Remember last July 4 when 25 year-old New Orleans R&B hip-hop singer Frank Ocean came out -- via tumblr, of course -- and you said, Who? Understandable, because his debut album Channel Orange didn't come out until a week later. Last month it was voted Album of the Year at the Soul Train Awards, and by the music critics at USA Today, and now the album has topped the UK's 12th annual Poll of Polls (Jack White was second, Tame Impala third). Earlier this month Ocean was named MTV's Man of the Year. Channel Orange is nominated for six Grammys, including Album of the Year, Best New Artist, Best Urban Contemporary, and Record of the Year for this gay song, "Thinking About You."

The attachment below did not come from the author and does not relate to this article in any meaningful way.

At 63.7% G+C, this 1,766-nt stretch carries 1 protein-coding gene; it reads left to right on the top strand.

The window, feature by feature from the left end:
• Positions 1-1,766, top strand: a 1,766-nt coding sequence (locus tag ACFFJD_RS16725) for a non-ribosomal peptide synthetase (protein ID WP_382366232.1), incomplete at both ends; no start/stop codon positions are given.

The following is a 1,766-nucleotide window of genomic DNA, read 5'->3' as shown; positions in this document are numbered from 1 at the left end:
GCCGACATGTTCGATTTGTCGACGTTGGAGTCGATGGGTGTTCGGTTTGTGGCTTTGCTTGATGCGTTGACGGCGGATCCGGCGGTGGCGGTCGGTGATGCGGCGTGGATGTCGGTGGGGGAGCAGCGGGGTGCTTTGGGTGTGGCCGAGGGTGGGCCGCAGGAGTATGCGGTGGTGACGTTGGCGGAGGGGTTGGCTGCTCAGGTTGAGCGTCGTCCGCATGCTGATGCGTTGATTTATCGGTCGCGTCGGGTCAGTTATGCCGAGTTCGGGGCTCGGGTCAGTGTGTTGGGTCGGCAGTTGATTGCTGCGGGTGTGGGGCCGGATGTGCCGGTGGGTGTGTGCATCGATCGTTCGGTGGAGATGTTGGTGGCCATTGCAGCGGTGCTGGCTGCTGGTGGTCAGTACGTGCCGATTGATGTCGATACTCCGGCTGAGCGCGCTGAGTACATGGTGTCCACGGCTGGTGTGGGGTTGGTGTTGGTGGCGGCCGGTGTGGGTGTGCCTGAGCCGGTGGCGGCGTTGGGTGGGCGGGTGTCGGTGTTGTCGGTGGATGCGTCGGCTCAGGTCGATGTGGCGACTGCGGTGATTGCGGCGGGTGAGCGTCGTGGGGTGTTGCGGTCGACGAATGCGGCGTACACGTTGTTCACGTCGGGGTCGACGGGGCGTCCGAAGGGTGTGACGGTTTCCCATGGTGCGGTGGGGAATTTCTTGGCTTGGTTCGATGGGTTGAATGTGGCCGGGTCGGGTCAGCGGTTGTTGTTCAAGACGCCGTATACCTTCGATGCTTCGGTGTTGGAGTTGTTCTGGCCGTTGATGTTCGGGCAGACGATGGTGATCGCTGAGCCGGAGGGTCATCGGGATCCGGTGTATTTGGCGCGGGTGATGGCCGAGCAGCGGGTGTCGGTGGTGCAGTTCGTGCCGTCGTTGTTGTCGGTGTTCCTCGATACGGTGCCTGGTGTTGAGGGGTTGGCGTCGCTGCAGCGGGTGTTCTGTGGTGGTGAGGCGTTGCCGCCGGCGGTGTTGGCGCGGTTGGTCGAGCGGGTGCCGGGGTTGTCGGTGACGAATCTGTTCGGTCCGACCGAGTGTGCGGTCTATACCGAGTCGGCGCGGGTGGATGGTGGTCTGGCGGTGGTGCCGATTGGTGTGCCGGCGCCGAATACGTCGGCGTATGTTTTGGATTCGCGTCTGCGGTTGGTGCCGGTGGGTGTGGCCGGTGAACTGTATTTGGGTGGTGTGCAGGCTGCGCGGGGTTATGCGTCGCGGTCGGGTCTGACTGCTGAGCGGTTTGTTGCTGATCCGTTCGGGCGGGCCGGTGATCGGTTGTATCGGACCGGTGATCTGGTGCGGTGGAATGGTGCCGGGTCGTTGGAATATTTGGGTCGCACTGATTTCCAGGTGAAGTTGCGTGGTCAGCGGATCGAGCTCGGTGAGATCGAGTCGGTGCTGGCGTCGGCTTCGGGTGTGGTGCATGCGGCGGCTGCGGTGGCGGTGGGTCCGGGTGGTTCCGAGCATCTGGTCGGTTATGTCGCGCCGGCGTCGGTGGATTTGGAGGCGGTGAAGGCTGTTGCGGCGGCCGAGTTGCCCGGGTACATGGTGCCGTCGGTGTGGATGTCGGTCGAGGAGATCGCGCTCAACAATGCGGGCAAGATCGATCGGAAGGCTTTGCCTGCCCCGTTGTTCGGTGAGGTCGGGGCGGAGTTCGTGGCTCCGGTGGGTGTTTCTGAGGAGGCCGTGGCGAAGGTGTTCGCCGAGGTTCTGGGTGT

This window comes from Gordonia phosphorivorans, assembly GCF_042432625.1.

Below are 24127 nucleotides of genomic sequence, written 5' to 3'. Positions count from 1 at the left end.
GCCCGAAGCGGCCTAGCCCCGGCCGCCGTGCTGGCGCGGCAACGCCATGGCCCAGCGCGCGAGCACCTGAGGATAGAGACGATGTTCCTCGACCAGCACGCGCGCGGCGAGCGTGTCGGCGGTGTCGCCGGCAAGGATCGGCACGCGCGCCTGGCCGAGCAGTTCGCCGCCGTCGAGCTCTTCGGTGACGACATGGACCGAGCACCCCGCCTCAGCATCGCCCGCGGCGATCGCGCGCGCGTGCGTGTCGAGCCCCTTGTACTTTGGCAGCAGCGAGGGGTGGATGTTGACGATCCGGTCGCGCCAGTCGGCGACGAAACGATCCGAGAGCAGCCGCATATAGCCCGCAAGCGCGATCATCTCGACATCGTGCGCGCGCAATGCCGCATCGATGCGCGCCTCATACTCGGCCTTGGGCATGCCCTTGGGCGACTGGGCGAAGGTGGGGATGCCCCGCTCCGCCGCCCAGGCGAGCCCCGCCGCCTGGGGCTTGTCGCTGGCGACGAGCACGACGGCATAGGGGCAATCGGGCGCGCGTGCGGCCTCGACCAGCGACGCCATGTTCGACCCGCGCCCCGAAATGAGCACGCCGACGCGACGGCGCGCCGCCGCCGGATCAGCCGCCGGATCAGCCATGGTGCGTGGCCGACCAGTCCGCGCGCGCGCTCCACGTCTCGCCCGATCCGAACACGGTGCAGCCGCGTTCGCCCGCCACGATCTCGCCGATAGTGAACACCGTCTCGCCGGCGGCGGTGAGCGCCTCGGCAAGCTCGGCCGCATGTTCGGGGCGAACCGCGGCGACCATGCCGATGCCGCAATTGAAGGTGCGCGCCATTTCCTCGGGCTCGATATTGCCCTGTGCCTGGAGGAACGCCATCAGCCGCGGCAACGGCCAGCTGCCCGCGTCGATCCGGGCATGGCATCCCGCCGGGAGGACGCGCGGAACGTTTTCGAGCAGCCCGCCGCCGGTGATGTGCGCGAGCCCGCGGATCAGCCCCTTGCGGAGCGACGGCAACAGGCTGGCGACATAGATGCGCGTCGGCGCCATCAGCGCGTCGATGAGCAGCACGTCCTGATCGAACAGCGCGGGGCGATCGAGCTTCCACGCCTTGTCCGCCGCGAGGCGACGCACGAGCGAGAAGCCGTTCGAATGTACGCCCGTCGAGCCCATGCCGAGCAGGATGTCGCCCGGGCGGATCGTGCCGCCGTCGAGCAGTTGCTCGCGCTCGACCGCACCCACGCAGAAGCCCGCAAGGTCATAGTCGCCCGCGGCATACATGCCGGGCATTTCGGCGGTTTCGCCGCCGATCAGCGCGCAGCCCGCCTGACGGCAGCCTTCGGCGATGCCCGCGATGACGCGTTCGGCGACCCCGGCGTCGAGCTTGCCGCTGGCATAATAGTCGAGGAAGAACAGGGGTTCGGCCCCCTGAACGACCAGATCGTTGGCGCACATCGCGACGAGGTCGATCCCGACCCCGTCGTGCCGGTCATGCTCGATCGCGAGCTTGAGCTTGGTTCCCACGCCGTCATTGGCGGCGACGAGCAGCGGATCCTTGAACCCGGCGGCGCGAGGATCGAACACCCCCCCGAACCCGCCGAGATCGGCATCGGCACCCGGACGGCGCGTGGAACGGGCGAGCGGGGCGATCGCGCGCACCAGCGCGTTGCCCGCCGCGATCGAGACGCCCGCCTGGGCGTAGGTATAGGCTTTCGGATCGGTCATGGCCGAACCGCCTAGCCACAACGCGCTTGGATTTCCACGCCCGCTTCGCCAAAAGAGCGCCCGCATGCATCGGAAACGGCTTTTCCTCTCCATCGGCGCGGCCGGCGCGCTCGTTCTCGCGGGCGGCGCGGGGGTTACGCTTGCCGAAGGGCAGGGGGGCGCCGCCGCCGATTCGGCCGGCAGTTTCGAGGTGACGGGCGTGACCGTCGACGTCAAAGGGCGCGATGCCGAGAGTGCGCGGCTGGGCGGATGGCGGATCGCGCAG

Thomas Gray was the only surviving child of eight born to his parents and when he was nine, in 1725, they sent him to Eton. There, he was literary and lonely, until he formed the Quadruple Alliance with three other bookish boys who avoided athletics: Thomas Ashton, Richard West, and Horace Walpole, son of the Prime Minister. Later, he and Walpole toured Europe together and after West's early death Gray wrote one of his most famous sonnets to memorialize him. A perfectionist who was tremendously insecure about his work, Gray published only thirteen of his poems during his lifetime, yet he was widely revered and was offered the position of Poet Laureate, which he declined. His Elegy Written in a Country Churchyard gave rise the entire churchyard school of poets and added to the language these phrases: kindred spirit, the paths of glory, celestial fire, and far from the madding crowd. Another ode originates the line, "where ignorance is bliss, 'tis folly to be wise." A professor at Cambridge, he fell in love with one of his students, Charles-Victor de Bonstettin from Switzerland, who rejected him and returned home. All of Gray's ardor is said to have gone into his work. His entire collected poems run fewer than one thousand lines.